Wyoming, 2008, DIY, Public Land
“How in the world are we going to get within bow range of that buck,” we thought as we looked at the bedded antelope buck. My dad, my younger brother Ivan, and I had just spotted this buck in a seemingly unapproachable position in the middle of a wide, mile-long draw. Previously, I had only taken one other antelope buck, with a rifle, since moving to Wyoming. It looked as though that would be the ideal method for this hunt as well. “Let’s just get as close as we can for now and then assess the situation from a different vantage point,” I said as we looked at the buck from 1000 yards.
It was August 15, the first day of archery antelope season in Wyoming. A previous scouting trip with a few friends hadn’t turned up much but a few small bucks. It was the only chance I had to look at my area before the hunt, since my wife Lesley and I were blessed with a beautiful baby girl only ten days before. My time had been devoted to my wife and child for that first sleepless week. My dad, mom, brother, and sister had come out for a week to visit us and our newborn baby and I had convinced Mom to stay a few more days so my dad and brother could accompany me on my first archery antelope hunt.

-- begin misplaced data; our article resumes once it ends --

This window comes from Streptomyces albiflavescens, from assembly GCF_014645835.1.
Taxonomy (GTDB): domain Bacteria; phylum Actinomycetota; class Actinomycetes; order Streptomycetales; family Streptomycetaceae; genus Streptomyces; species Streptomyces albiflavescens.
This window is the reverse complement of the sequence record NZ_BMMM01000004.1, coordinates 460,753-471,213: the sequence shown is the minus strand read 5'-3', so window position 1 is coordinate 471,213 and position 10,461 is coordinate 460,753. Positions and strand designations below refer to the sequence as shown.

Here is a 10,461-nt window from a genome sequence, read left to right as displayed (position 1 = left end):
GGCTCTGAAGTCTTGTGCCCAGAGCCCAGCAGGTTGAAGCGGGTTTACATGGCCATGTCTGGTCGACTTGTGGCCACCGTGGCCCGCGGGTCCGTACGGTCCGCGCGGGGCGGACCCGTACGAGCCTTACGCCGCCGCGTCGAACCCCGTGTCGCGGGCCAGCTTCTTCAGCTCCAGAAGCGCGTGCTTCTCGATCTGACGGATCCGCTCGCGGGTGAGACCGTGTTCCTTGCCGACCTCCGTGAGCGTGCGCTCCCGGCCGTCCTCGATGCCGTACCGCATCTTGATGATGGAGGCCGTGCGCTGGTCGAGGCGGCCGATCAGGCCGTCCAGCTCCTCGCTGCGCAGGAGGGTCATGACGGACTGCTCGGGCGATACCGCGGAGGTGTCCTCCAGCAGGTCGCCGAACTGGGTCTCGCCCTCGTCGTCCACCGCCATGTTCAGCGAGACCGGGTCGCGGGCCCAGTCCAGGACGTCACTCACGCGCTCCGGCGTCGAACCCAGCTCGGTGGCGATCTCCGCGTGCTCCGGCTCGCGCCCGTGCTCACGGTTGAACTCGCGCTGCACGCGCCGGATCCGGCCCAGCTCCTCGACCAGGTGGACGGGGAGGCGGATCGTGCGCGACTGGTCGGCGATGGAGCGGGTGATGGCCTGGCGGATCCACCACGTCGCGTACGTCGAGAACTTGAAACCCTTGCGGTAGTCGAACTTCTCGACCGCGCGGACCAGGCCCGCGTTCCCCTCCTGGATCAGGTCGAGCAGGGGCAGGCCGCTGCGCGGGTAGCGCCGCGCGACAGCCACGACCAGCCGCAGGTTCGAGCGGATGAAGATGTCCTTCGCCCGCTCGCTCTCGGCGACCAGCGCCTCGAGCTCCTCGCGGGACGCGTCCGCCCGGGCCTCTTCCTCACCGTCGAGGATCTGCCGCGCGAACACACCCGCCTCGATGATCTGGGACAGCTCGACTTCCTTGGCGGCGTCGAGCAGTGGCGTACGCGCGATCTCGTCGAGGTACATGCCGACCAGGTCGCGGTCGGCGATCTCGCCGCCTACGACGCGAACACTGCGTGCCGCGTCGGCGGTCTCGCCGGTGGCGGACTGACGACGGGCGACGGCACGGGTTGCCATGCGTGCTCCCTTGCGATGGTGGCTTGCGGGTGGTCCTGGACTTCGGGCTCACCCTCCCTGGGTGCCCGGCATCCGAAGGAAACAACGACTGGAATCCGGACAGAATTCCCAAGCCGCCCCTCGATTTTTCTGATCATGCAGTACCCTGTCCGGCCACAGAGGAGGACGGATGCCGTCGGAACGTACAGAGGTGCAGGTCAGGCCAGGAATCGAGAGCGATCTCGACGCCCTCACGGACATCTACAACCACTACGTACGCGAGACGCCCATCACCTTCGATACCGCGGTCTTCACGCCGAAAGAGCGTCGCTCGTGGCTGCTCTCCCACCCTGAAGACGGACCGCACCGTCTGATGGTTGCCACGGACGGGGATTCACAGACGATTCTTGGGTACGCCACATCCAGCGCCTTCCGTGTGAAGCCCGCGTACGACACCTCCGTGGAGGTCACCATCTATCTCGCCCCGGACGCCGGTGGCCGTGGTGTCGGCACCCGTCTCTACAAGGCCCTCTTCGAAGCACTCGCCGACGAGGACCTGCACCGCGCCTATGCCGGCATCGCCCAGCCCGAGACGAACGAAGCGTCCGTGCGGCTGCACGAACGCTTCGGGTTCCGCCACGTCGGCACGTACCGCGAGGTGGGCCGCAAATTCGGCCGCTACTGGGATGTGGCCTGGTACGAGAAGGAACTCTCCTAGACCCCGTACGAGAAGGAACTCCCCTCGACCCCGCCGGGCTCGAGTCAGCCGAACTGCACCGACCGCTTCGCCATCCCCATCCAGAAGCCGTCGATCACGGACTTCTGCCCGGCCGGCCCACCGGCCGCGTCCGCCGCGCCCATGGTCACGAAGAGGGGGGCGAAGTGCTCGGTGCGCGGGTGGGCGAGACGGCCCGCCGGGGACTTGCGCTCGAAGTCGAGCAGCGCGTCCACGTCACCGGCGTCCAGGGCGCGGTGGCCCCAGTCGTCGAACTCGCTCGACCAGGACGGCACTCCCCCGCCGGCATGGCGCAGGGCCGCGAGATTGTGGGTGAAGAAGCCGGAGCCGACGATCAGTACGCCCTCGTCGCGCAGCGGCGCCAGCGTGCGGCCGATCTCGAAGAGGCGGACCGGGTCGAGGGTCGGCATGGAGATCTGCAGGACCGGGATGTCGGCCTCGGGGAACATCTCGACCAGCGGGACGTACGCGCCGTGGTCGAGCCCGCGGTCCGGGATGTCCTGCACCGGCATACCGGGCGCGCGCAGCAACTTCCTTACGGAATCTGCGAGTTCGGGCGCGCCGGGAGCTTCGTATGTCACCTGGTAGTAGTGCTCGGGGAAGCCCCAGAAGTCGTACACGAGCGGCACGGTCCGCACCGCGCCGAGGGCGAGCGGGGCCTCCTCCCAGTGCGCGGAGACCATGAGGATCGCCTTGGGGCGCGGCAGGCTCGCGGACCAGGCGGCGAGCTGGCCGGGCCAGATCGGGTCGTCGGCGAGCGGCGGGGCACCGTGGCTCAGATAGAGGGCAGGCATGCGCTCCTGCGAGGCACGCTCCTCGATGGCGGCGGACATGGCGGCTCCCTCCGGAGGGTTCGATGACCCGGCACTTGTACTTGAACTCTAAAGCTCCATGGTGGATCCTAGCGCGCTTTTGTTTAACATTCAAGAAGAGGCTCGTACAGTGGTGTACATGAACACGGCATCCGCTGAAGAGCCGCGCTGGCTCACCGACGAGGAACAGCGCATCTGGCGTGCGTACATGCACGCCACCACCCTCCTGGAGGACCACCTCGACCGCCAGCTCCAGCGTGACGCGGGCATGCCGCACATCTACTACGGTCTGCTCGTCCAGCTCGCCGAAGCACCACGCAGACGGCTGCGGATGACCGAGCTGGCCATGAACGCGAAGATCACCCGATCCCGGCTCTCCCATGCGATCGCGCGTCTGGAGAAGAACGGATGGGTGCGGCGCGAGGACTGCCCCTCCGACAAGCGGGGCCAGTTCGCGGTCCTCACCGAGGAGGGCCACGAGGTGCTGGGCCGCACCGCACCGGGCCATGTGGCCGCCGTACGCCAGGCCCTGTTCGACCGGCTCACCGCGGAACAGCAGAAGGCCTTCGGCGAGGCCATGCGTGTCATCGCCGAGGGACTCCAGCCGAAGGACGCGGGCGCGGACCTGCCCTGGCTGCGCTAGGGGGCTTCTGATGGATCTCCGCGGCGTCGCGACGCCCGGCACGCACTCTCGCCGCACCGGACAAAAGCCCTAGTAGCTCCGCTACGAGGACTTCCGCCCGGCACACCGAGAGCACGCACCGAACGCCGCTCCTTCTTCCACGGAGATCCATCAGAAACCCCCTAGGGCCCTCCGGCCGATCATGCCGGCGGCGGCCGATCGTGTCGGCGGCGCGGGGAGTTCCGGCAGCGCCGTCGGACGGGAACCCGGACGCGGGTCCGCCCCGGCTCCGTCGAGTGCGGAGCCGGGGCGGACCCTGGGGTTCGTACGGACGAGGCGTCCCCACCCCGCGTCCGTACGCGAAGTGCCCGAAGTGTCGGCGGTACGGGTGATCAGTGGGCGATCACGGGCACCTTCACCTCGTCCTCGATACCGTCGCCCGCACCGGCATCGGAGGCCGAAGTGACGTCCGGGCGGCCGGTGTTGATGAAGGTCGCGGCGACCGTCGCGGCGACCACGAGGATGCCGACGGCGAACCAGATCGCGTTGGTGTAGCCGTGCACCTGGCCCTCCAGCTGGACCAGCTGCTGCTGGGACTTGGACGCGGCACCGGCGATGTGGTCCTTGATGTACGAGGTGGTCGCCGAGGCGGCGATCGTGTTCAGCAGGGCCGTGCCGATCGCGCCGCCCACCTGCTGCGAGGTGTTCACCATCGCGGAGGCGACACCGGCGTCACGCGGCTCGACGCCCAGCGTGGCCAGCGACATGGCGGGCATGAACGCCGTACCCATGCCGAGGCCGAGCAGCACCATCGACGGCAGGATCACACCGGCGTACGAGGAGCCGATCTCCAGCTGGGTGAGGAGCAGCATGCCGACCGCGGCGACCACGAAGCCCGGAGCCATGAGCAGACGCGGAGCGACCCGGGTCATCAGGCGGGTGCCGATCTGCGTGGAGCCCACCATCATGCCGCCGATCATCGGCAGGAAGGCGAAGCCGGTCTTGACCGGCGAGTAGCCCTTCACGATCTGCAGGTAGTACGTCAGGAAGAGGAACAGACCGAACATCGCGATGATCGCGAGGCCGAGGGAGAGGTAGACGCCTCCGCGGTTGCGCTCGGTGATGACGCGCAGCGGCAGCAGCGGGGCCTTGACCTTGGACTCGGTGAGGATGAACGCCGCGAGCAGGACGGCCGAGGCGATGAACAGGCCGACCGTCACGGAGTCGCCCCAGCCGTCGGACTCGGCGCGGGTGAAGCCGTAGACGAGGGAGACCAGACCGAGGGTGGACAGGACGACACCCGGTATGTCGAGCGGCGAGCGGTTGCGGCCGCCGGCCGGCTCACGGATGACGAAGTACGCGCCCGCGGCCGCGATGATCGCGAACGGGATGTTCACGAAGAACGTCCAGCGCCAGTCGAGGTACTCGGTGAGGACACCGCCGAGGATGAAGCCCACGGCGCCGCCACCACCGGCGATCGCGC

We had left before dawn on opening morning with hopes of having a few opportunities to stalk different bucks. It had started to rain, which soon turned into a downpour, making glassing tough. It looked clear south of where we were hunting, and since we had only seen a few small bucks on some private land, I figured we would try and get out of the storm. As we drove, we all reminisced about old hunting stories of shooting whitetails back in Minnesota where I grew up. It was good to be hunting with my dad and brother again since it had been five years since we had last hunted together. As we drove to the southern end of the area, it began to clear up and get hot.
For a full account of Isaac's adventure, go to page 36 in the July/August 2009 issue of Eastmans' Bowhunting Journal.